Last February, 45 international music festivals pledged to achieve an evenly split gender balance by 2022. As well as making gender a priority, in the next two decades hopefully worldwide festivals won’t all have practically the same line-up. Although Øya had a lot of big names this year, the festival encourages visitors to see the countless Norwegian artists playing, including Sunday headliners, rap duo Karpe. “We’ve never jumped on new trends,” founder Claes Olsen asserts, “we don’t need to have the biggest acts – we book artists we want to present, and who we love.” By spotlighting local talent, and not relying entirely on recognisable international acts, festivals can lower their carbon footprint by reducing the amount of artists that need to fly in to play.


OK, maybe not everything, but with biodegradable plates readily available and definitely edible – whether enjoyable or not – in 20 years, your entire culinary offerings will be palatable. Technology company Biotrem are seemingly the industry leaders when it comes to tableware that’s fit to eat, making plates, bowls, and cutlery out of wheat bran. Although novel for many festival goers, musician Fay Wildhagen gushes to Dazed that you can “eat the plate!”, describing it as an Øya initiation ritual. Given the price of food at festivals, edible tableware could save future you a shit load of money – just add a little bit of sriracha and you’re good to go.


Brand partnerships are vital for festivals, but plastering adverts for unsustainable companies when you’re trying to do good is definitely problematic. Hopefully in two decades, most brands will have adopted a green approach to production, but in any case, future music festivals should be prioritising sustainable partners. “We definitely choose partners based on what kind of brand it is,” Møller tells Dazed. “We often say no to aeroplane companies and Norwegian oil producers. Our brand would fall apart if we allowed just anyone to (advertise) – we don’t want to be a microphone for unsustainable companies.”

“There’s still a lot to do in the concert industry, so it would be hugely helped if artists get on board and put pressure on promoters, venues, and festivals to be more green” – Claes Olsen, Øya


As technology develops, we might eventually find ourselves sitting in a field watching a simulation of our favourite band. Although this admittedly sounds miserable, it might actually be the perfect solution to reduce the carbon footprint of touring artists. “We try to be environmentally friendly when we tour,” says Wildhagen following her performance at Øya, “but it’s very difficult because it all comes down to cost. Every time we don’t have to fly, we try not to, and I always limit what the band buy’s new; it’s much better to rent.”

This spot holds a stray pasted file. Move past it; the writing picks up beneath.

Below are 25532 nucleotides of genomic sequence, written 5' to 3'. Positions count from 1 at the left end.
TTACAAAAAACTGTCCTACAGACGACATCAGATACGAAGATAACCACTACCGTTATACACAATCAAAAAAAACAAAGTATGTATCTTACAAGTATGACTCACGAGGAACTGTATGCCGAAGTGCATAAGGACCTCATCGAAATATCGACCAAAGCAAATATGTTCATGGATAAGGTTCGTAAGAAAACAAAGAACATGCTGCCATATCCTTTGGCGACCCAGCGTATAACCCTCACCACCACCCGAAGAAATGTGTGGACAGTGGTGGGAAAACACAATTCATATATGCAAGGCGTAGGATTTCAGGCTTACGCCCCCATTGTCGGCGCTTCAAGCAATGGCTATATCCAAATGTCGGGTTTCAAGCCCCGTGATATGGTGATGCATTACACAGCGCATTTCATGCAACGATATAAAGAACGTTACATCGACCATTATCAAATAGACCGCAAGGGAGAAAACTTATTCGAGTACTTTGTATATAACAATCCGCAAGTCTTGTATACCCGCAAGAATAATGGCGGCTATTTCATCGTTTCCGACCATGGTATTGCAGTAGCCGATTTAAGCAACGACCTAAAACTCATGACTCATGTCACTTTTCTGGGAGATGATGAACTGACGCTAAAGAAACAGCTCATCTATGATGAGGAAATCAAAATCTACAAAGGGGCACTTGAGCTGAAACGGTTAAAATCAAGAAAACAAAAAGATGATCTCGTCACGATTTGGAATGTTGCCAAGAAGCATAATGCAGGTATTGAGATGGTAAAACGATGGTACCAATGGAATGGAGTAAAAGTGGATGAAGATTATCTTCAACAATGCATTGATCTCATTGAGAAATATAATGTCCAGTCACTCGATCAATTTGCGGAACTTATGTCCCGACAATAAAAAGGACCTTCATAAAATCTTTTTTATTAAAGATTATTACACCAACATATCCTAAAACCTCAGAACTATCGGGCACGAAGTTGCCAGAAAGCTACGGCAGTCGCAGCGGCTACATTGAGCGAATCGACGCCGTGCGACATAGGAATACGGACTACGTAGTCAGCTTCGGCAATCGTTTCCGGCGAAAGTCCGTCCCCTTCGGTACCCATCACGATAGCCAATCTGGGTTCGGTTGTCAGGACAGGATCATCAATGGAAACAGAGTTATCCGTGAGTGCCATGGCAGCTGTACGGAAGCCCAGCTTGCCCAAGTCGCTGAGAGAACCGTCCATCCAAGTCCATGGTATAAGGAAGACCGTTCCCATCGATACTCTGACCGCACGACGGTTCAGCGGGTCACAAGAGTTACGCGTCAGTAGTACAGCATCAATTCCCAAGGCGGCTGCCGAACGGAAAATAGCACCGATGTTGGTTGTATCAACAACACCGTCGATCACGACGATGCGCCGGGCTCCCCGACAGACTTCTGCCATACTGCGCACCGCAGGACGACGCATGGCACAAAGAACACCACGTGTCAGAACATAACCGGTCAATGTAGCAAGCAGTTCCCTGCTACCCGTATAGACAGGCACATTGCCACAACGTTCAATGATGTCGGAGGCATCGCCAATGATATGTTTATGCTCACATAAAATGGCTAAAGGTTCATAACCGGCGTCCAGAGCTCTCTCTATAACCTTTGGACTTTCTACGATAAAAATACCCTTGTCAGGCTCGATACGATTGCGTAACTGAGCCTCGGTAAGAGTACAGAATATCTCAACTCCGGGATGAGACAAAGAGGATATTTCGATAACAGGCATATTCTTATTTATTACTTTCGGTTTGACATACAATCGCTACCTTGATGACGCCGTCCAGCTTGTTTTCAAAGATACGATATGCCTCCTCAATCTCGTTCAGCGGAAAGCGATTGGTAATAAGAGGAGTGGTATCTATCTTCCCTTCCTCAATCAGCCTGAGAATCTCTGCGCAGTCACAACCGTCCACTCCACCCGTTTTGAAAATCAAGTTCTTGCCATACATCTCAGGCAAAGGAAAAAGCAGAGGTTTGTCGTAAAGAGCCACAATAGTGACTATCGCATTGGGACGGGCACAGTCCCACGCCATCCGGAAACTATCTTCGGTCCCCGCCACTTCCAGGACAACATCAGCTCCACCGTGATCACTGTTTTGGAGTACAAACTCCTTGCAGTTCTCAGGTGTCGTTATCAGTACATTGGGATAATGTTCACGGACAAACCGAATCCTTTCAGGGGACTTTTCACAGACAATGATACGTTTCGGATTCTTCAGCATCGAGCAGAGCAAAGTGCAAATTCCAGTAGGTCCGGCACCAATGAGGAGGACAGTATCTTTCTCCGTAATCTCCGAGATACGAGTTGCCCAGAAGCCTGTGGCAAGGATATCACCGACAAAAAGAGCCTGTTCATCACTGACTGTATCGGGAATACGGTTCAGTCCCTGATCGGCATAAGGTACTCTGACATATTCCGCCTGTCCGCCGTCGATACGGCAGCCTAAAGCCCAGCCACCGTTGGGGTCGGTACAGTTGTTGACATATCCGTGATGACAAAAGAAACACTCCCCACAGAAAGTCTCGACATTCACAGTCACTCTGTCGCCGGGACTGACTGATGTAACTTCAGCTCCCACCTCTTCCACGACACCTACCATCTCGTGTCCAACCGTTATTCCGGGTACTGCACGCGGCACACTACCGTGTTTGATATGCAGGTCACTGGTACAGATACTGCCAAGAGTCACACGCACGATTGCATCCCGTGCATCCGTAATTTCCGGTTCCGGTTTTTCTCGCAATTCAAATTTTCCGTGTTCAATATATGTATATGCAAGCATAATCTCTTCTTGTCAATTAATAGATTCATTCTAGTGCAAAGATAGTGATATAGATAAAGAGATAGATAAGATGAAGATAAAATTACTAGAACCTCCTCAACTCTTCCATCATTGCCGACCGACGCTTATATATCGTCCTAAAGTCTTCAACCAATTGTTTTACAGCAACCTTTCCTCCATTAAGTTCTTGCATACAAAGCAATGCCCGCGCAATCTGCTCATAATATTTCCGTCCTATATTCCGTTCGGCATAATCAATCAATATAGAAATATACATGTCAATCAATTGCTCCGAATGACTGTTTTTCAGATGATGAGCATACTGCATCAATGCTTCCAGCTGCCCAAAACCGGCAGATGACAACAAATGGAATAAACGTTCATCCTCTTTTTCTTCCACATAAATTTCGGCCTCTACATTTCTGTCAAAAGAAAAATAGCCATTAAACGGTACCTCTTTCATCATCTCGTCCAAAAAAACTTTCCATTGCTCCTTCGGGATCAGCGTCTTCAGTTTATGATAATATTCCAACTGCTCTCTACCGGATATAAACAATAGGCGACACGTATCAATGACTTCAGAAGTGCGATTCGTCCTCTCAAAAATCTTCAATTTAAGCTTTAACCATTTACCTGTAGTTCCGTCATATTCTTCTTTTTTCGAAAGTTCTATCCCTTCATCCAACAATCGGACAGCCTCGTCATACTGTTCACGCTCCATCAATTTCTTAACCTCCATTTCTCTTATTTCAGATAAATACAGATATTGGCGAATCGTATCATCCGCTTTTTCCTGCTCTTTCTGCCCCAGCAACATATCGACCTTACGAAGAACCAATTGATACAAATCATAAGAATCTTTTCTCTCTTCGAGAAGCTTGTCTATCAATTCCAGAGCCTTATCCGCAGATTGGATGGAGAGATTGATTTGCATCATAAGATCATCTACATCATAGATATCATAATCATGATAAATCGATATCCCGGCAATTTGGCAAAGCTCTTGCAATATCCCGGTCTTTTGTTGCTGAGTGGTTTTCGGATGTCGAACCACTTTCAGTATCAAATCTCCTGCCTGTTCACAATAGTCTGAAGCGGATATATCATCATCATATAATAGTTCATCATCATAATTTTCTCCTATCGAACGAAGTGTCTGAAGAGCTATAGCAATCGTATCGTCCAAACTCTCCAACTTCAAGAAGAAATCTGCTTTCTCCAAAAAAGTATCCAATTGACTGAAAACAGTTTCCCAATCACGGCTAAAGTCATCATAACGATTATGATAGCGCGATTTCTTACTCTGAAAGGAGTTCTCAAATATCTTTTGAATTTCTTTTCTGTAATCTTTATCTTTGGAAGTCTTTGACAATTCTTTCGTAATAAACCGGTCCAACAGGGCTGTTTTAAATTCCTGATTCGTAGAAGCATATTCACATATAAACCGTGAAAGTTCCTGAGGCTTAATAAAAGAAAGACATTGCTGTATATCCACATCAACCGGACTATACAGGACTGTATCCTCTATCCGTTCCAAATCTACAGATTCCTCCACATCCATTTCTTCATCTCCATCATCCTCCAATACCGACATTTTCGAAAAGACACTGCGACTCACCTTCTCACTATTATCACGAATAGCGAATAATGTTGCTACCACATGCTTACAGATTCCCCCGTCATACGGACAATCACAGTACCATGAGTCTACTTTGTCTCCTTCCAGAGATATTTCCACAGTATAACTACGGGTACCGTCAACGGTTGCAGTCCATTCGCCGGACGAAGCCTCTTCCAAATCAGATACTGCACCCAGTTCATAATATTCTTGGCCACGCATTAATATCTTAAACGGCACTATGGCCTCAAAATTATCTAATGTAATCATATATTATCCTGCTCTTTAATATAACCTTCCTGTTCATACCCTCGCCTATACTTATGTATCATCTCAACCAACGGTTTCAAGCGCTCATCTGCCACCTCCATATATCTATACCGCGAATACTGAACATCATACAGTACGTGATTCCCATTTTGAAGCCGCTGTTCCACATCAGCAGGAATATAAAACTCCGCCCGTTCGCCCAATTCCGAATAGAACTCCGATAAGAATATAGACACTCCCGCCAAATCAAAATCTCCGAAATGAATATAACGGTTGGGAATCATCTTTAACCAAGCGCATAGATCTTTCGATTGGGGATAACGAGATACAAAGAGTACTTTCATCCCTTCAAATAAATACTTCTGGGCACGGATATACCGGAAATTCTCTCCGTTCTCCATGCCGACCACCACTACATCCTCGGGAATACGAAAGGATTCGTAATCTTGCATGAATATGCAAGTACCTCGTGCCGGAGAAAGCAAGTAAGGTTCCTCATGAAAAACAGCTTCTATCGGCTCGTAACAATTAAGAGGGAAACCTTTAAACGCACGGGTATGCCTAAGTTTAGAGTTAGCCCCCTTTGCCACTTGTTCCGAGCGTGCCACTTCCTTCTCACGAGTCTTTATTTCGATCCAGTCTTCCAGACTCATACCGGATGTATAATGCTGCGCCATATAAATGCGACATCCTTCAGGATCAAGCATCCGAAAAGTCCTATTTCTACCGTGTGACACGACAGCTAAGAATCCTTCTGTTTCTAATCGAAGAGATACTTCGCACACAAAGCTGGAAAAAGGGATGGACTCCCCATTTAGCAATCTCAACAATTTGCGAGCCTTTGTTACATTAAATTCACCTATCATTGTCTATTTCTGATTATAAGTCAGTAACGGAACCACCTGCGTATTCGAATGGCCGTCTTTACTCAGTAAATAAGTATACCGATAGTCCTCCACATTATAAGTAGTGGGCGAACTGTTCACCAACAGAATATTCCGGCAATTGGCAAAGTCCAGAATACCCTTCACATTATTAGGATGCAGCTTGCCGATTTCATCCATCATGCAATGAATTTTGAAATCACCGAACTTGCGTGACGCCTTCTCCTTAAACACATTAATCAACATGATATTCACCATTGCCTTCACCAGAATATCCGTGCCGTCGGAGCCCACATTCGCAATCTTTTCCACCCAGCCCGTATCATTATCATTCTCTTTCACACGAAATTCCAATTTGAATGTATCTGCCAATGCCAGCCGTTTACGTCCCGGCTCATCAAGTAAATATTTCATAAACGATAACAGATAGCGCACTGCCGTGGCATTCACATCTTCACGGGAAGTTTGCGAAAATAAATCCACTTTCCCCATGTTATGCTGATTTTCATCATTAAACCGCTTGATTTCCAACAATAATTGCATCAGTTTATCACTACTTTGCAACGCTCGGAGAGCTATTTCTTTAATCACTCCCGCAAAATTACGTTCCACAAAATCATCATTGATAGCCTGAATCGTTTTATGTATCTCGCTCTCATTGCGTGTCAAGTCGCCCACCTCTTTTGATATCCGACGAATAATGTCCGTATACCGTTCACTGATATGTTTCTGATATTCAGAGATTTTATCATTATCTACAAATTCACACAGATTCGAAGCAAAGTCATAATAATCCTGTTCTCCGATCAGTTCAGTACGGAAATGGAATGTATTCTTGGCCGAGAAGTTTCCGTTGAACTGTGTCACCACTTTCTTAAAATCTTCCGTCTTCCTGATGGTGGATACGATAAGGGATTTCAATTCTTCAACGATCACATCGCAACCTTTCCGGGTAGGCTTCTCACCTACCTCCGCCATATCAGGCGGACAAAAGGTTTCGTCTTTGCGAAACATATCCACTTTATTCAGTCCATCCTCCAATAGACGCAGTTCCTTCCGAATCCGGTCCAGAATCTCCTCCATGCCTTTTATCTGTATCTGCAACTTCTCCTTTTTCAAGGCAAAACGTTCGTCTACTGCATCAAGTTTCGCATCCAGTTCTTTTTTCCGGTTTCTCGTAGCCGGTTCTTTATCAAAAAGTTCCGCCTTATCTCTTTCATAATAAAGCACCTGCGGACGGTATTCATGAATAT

Holograms have been used in recent years to resurrect the dead – see: Tupac’s 2012 Coachella performance, and Amy Winehouse’s upcoming tour – but in 20 years, the technology might be used to beam 2040’s hottest artists to festivals across the globe. TBF, they might all be AI musicians by then anyway. 

Gen Z are increasingly concerned about the environment – almost half reportedly believe being vegan is cooler than smoking – so it’s not an unreasonable prediction that musicians touring in the future will want to reduce their carbon footprint, without having to significantly extend travel times. “I was always afraid as a child growing up,” Norwegian artist Jakob Ogawa tells Dazed, “because I heard that in 20 years the world would be under ice.” Frustrated with government inaction, Ogawa believes bands should do everything they can to be environmentally friendly, and use their platform to encourage others to do the same. 

Introduced this year, Øya’s green rider centres on this artist influence: “There’s still a lot to do in the concert industry,” Olsen explains, “so it would be hugely helped if artists get on board and put pressure on promoters, venues, and festivals to be more green.” The rider seeks to encourage musicians to support things like banning plastic at venues, getting electricity to be more renewable, and reducing artist food waste. While it may seem far-fetched, hologram bands are definitely more sustainable than real ones – though whether this would give you a decent festival experience is a whole other question.